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Nobody in the men’s field at figure skating worlds owns an Olympic or world title for the first time since 1985. This could lead to the best U.S. men’s results in years.

Yuzuru HanyuJavier Fernandez and Patrick Chan combined to win every gold medal since 2011, but all of them ended their seasons at the Olympics.

This week in Milan, the four leading men, who just competed in their first Olympics, are all 20 years or younger. And that includes two Americans.

Nathan Chen can become the first world singles champion from the U.S. since Evan Lysacek in 2009. Chen and Vincent Zhou could be the first U.S. men to finish in the top five together since Lysacek and Johnny Weir in 2005. Chen, Zhou and Max Aaron could make up the best U.S. trio at a worlds in more than 20 years.

Start with Chen. The 18-year-old said he planned to compete this week regardless of what happened at the Olympics, but after his struggles in the team event and individual short programs, the quad master nailed his free skate, came home to California and said he took maybe one day off of training before this event.

Chen is one of three men in the gold-medal hunt, along with Olympic silver medalist Shoma Uno of Japan and world bronze medalist Jin Boyang of China. While Chen largely struggled at the 2017 Worlds and in PyeongChang, Uno and Jin each made the podium at both events. And each can come close to or equal Chen in quad numbers.

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Zhou, 17, has a chance to become the youngest man to earn a world medal since Hanyu in 2012. Or the first man to win the world junior title one season and make the world senior podium the next since Yevgeny Plushenko in 1997-98.

Zhou is riding momentum. He struggled in the fall and entered nationals in January ranked fifth among Americans for the season. He placed third to make the Olympic team and then landed three clean quads in his Olympic free skate to jump from 12th to sixth.

“I did better there than a lot of people thought I would,” Zhou told NBC Sports research last week. “I knew I was capable of that all season.

“I want to reach my ultimate goal of being Olympic champion, and my best chance is in 2022 … because by 2026 I will probably be old and creaky with four prosthetic limbs.”

Aaron made it to Milan after Olympian Adam Rippon gave up his spot, and the top two alternates (Jason Brown and Ross Miner) both declined. Still, Aaron, the 2013 U.S. champion, is seeded seventh in the men’s field based on top scores this season.

NBC Sports figure skating researcher Sarah Hughes contributed to this report.

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Carolina Kostner the sentimental favorite at figure skating worlds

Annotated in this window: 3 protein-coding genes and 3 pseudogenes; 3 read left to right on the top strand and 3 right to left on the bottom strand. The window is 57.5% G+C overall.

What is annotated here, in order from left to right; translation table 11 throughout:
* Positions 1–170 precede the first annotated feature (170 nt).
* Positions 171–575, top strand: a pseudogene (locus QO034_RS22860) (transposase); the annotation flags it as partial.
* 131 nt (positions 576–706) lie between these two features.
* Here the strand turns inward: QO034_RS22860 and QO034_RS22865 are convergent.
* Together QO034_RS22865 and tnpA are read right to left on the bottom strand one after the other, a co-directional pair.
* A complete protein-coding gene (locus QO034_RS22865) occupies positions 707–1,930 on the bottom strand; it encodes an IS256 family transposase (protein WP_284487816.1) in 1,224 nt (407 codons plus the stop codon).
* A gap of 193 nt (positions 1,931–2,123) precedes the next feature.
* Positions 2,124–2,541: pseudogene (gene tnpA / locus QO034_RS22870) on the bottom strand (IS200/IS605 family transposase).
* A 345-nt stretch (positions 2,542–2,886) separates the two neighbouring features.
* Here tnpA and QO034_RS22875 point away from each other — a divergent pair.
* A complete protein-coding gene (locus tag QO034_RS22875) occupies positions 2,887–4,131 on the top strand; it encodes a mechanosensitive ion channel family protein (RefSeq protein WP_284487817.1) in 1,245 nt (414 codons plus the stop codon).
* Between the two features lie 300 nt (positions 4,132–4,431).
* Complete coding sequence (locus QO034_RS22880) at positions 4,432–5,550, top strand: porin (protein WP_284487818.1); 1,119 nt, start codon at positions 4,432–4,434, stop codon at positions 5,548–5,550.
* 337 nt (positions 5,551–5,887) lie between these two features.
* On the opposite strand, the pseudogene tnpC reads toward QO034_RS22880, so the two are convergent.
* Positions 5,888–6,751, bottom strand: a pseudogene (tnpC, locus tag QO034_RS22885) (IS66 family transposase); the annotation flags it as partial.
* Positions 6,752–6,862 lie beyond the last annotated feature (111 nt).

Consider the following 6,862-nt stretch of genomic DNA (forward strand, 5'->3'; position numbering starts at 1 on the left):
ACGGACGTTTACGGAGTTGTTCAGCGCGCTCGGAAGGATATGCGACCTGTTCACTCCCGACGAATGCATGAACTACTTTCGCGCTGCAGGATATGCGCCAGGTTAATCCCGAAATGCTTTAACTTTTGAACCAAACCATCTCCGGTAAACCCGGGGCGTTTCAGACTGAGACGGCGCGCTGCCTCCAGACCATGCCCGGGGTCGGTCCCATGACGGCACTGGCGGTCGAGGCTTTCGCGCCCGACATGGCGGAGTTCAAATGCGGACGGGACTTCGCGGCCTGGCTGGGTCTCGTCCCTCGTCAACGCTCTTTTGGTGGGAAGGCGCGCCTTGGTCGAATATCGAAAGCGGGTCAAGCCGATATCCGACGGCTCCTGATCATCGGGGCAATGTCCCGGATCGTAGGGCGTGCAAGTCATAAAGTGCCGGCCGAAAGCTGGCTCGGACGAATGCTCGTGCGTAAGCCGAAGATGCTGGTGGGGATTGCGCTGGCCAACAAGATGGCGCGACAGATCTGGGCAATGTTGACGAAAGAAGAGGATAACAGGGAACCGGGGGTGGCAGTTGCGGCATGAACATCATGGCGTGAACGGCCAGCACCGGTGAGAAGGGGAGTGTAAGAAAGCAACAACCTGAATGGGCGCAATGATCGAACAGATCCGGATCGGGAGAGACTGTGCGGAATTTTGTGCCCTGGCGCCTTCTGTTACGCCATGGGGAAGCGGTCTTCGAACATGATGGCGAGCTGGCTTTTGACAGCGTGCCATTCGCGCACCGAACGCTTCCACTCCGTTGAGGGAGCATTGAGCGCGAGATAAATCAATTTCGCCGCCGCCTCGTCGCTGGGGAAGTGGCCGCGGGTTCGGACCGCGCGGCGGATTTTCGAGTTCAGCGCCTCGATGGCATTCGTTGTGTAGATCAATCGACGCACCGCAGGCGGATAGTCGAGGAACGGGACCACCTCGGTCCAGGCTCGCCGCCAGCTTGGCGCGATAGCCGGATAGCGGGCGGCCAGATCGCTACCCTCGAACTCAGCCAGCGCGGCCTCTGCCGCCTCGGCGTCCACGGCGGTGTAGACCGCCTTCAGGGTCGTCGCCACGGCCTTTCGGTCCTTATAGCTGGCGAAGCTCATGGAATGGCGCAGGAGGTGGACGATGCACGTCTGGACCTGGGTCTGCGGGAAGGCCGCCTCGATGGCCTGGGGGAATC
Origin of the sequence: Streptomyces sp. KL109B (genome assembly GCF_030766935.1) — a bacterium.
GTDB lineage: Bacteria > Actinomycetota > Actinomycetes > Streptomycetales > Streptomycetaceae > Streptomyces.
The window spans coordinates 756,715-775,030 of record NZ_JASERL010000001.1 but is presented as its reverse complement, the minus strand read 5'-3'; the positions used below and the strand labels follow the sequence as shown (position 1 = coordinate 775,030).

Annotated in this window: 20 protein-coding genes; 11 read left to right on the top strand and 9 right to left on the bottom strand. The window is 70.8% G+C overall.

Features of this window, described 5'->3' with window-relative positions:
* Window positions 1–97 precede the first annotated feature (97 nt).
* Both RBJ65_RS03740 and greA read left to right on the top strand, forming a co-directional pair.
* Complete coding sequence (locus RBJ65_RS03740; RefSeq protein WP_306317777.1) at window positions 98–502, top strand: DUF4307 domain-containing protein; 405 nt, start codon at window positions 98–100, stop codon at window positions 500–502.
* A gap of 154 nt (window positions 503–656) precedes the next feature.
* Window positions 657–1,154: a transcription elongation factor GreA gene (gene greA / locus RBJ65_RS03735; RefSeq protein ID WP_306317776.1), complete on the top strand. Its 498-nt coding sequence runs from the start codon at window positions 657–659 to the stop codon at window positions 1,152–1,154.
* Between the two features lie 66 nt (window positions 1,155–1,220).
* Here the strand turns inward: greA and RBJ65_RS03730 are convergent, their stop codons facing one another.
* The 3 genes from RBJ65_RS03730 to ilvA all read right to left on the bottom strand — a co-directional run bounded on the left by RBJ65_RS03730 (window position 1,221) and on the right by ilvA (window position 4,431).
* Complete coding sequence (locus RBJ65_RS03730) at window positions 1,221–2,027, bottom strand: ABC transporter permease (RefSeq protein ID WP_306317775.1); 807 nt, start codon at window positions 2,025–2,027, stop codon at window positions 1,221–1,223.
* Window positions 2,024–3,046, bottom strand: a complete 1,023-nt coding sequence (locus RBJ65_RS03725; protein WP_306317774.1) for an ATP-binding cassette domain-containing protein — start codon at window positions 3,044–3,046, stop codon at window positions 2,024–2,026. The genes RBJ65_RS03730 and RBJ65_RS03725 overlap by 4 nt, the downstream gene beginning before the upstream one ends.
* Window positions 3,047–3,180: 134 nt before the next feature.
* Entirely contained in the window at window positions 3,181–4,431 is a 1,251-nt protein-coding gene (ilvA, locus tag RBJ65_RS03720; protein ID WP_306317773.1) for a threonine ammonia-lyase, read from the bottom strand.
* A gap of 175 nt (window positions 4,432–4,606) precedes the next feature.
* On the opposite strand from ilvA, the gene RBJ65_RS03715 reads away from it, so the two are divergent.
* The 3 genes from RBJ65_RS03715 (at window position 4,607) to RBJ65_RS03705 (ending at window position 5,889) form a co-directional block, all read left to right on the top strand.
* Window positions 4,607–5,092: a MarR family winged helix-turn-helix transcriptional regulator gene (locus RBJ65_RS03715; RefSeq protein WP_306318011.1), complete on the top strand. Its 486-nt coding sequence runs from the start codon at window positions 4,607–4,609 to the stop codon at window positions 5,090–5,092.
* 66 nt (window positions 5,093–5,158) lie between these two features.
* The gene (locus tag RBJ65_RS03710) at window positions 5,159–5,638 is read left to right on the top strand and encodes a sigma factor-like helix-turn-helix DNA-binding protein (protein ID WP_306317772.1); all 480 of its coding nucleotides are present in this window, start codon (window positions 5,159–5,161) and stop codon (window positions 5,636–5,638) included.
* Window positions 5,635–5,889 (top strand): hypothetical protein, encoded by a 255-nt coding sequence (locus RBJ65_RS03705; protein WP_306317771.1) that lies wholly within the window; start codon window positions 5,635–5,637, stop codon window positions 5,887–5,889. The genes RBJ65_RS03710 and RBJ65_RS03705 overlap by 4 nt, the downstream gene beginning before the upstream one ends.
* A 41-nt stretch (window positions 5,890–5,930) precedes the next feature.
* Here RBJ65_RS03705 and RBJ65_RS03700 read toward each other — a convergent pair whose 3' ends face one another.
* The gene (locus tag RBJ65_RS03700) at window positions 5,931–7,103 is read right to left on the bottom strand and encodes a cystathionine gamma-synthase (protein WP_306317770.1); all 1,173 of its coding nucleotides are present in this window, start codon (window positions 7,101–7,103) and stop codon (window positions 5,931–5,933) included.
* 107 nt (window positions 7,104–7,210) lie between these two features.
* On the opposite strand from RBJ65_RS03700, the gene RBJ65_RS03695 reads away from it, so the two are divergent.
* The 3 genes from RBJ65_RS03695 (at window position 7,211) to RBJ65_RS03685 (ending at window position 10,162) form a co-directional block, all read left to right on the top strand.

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Olympic champion Alina Zagitova is without question the favorite at this week’s world figure skating championships, especially after the sprightly Russian’s training partner and rival Yevgenia Medvedeva withdrew because of injury.

She won’t be the sentimental favorite, though.

That would be Carolina Kostner, the ageless Italian star who could be competing at worlds for the last time on home soil. The 2012 champion and six-time world medalist seemed to indicate that retirement could be looming after she finished fifth at the PyeongChang Games, where she was chosen to carry the Italian flag at the Closing Ceremony.

Kostner will have a huge home crowd behind her when the event begins Wednesday in Milan.

“Decisions like that should never be taken in a hot moment. It will come naturally,” said Kostner, who no longer can compete with the sport’s high-fliers when it comes to technical marks, but whose elegant artistry and presentation often make up the difference.

“She is an example of perseverance, of a long-lasting athlete,” Medvedeva said. “I have trouble imagining how someone can stay in that shape for a very long time. When you see people like Carolina, you understand that if she can do something, then that something is possible. If you love what you do, you put all of yourself into it, like Carolina Kostner.”

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When asked about retirement, Kostner brought up her cousin, Isolde Kostner, who won three Olympic Alpine skiing medals before deciding to step away from competition.

“She stopped skiing shortly before the (2006) Olympics in Italy,” Caroline Kostner said. “Many did not understand why she wouldn’t pull through because it was her home country, and she said, ‘You will feel strongly when it is time to stop.’ And I haven’t felt it yet.”

The biggest story at the world championships in an Olympic year tends to be who is missing rather than who shows up. The grind of competing for an entire season builds toward the quadrennial event, and athletes who medal or intend to retire rarely press on to worlds. Then there are the injuries, which accumulate during the year.